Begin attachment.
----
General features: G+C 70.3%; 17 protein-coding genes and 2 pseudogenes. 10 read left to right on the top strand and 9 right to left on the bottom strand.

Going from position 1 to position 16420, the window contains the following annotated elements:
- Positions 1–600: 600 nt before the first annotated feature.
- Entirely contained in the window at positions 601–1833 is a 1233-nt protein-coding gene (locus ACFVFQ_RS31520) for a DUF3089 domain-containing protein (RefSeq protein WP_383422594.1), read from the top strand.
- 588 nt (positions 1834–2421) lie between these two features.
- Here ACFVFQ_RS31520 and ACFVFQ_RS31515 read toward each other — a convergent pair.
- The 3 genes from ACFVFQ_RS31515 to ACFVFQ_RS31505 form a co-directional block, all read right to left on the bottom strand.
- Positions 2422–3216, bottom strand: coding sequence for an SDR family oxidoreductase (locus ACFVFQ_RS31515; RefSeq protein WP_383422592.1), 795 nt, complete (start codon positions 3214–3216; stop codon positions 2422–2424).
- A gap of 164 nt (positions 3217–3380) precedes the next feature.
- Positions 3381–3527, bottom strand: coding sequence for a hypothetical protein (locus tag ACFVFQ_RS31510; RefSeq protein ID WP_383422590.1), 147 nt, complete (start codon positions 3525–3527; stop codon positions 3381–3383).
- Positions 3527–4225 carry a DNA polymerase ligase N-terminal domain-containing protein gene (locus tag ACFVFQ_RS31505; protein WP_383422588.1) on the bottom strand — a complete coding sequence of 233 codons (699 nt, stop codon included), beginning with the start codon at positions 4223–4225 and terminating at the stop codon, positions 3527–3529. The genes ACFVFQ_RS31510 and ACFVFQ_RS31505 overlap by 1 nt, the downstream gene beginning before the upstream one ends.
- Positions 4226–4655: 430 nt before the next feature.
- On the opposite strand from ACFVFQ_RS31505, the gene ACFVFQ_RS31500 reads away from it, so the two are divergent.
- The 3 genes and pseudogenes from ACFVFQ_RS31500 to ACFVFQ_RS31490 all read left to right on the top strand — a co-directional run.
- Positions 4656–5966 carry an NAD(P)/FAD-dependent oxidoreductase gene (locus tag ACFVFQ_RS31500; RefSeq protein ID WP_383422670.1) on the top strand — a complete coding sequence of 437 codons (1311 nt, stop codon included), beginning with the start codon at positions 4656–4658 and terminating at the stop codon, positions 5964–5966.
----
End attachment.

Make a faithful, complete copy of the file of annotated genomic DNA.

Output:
General features: G+C 70.3%; 17 protein-coding genes and 2 pseudogenes. 10 read left to right on the top strand and 9 right to left on the bottom strand.

Going from position 1 to position 16420, the window contains the following annotated elements:
- Positions 1–600: 600 nt before the first annotated feature.
- Entirely contained in the window at positions 601–1833 is a 1233-nt protein-coding gene (locus ACFVFQ_RS31520) for a DUF3089 domain-containing protein (RefSeq protein WP_383422594.1), read from the top strand.
- 588 nt (positions 1834–2421) lie between these two features.
- Here ACFVFQ_RS31520 and ACFVFQ_RS31515 read toward each other — a convergent pair.
- The 3 genes from ACFVFQ_RS31515 to ACFVFQ_RS31505 form a co-directional block, all read right to left on the bottom strand.
- Positions 2422–3216, bottom strand: coding sequence for an SDR family oxidoreductase (locus ACFVFQ_RS31515; RefSeq protein WP_383422592.1), 795 nt, complete (start codon positions 3214–3216; stop codon positions 2422–2424).
- A gap of 164 nt (positions 3217–3380) precedes the next feature.
- Positions 3381–3527, bottom strand: coding sequence for a hypothetical protein (locus tag ACFVFQ_RS31510; RefSeq protein ID WP_383422590.1), 147 nt, complete (start codon positions 3525–3527; stop codon positions 3381–3383).
- Positions 3527–4225 carry a DNA polymerase ligase N-terminal domain-containing protein gene (locus tag ACFVFQ_RS31505; protein WP_383422588.1) on the bottom strand — a complete coding sequence of 233 codons (699 nt, stop codon included), beginning with the start codon at positions 4223–4225 and terminating at the stop codon, positions 3527–3529. The genes ACFVFQ_RS31510 and ACFVFQ_RS31505 overlap by 1 nt, the downstream gene beginning before the upstream one ends.
- Positions 4226–4655: 430 nt before the next feature.
- On the opposite strand from ACFVFQ_RS31505, the gene ACFVFQ_RS31500 reads away from it, so the two are divergent.
- The 3 genes and pseudogenes from ACFVFQ_RS31500 to ACFVFQ_RS31490 all read left to right on the top strand — a co-directional run.
- Positions 4656–5966 carry an NAD(P)/FAD-dependent oxidoreductase gene (locus tag ACFVFQ_RS31500; RefSeq protein ID WP_383422670.1) on the top strand — a complete coding sequence of 437 codons (1311 nt, stop codon included), beginning with the start codon at positions 4656–4658 and terminating at the stop codon, positions 5964–5966.